Shooting the messenger
Brazil’s National Federation of Journalists (FENAJ) recently released a report detailing 430 cases of attacks against journalists in 2021. Leading the charge is our president, Jair Bolsonaro – responsible for 147 registered cases, mainly public vilification and verbal assaults. He had held the dubious distinction of attacker-in-chief in 2020 as well.
The state-owned broadcast network (EBC) follows hot on his heels, accounting for another 142 cases. Close to five per cent of the attacks came from Bolsonaro supporters, who regard violence in the name of their hero as an almost divine mission.
Physical intimidation is not uncommon. On 12 December 2021, TV reporters were wounded by security guards and fans of the president while trying to cover Bolsonaro’s visit to a region hit by heavy rains. And on 31 October, journalists reporting on Bolsonaro’s trip to the G20 in Rome were roughed up by the president’s security agents.
Since coming into office, Bolsonaro has sought to control institutions representing public power: the federal police, federal revenue service, attorney general’s office, and environmental inspection agencies. It’s a two-pronged strategy of attack and co-option. When it comes to civil society, it’s the press that’s in his gunsights.
For Bolsonaro, it is important that the public sees less-than-flattering media reports as lies. Such as those regarding the embezzlement of public resources by members of his family, or corruption in the purchase of vaccines or school buses by the health and education ministries. His administration’s incompetence in generating jobs and reducing hunger is denounced as fake news. The demonizing of reporters who break these stories is now standard.
Women journalists in particular raise the ire of the ‘Bolsonaristas’, with sexism playing a vicious role. A recent survey of women and LGBTQI+ journalists by Reporters Without Borders (RSF) and Gênero e Número showed that almost 85 per cent had changed their behaviour on social media to protect themselves from attacks, with more than 50 per cent saying the barrage of abuse impacted their professional lives. Fifteen per cent disclosed they had developed mental health issues as a result of the persecution.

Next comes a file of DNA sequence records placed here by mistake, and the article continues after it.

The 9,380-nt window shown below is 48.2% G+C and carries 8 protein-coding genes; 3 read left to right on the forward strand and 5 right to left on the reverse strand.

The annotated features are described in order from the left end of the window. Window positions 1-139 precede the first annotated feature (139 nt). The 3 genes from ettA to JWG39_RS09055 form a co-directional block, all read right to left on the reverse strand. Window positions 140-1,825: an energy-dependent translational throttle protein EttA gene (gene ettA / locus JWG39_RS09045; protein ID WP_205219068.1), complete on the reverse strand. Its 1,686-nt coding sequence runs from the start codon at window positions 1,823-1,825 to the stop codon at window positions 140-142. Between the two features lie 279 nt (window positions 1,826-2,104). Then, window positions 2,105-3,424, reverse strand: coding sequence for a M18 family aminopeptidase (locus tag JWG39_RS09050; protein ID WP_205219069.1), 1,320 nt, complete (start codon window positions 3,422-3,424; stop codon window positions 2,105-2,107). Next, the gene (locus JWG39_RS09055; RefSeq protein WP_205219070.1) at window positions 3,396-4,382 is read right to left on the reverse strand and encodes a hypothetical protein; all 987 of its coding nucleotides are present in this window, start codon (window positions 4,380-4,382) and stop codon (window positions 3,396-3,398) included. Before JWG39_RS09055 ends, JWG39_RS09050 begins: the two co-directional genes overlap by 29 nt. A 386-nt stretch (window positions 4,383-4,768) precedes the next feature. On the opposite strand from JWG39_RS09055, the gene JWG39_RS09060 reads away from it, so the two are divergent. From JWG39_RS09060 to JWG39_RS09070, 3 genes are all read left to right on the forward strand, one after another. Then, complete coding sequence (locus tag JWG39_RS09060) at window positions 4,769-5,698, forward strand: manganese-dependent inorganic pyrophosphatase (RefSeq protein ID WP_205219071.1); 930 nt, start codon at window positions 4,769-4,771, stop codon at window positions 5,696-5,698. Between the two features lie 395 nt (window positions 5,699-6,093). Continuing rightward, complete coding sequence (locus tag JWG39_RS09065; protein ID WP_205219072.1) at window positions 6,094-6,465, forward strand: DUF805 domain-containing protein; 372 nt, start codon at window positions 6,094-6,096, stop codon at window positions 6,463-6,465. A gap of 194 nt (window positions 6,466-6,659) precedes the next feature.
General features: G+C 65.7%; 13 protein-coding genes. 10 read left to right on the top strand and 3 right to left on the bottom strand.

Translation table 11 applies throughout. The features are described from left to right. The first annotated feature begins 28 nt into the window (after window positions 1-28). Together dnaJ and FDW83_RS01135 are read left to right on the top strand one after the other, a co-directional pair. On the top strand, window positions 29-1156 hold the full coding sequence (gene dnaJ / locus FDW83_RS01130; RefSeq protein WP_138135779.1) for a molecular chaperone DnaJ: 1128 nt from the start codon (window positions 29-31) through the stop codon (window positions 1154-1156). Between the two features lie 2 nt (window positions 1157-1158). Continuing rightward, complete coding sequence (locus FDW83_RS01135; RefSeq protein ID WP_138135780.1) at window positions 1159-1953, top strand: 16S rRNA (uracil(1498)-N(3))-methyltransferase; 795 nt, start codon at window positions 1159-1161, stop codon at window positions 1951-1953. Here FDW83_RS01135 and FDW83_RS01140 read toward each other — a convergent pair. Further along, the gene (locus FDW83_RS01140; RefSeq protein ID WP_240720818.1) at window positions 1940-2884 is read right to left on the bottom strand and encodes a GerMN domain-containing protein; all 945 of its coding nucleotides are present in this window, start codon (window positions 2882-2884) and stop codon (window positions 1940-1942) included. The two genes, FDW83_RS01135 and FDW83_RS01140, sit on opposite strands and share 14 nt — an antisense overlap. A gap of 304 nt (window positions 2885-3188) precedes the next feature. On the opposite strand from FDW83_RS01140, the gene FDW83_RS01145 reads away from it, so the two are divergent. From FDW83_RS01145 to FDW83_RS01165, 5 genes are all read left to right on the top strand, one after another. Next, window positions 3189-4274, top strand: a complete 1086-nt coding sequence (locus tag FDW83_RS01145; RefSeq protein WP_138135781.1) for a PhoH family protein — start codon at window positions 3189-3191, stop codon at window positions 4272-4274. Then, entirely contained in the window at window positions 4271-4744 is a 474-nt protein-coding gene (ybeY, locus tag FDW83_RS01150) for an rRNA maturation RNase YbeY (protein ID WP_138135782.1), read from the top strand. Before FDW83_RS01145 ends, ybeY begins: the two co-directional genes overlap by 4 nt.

Bolsonaro is not above name calling. In June 2021, he told a female TV reporter to shut up during an interview and called her a ‘dick’. In a speech to his supporters that same month he referred to a woman TV presenter as a ‘quadruped’. In April this year, the president’s son Eduardo, who is also a federal deputy, mocked the torture suffered by one of Brazil’s best-known woman journalists during the military dictatorship years.
Sadly, women journalists face abuse the world over. And in Brazil, there are other politicians, Left and Right, who also act intolerantly against reporters. They deserve repudiation too. But our president takes hatred of the press to another level, his pronouncements amplified by both state and social media.
The attacks on journalists by the president and his family have a clear political intent. With institutions functioning normally, such behaviour would not go unpunished. Unfortunately, this is not the case.
This article is from
the July-August 2022 issue
of New Internationalist.
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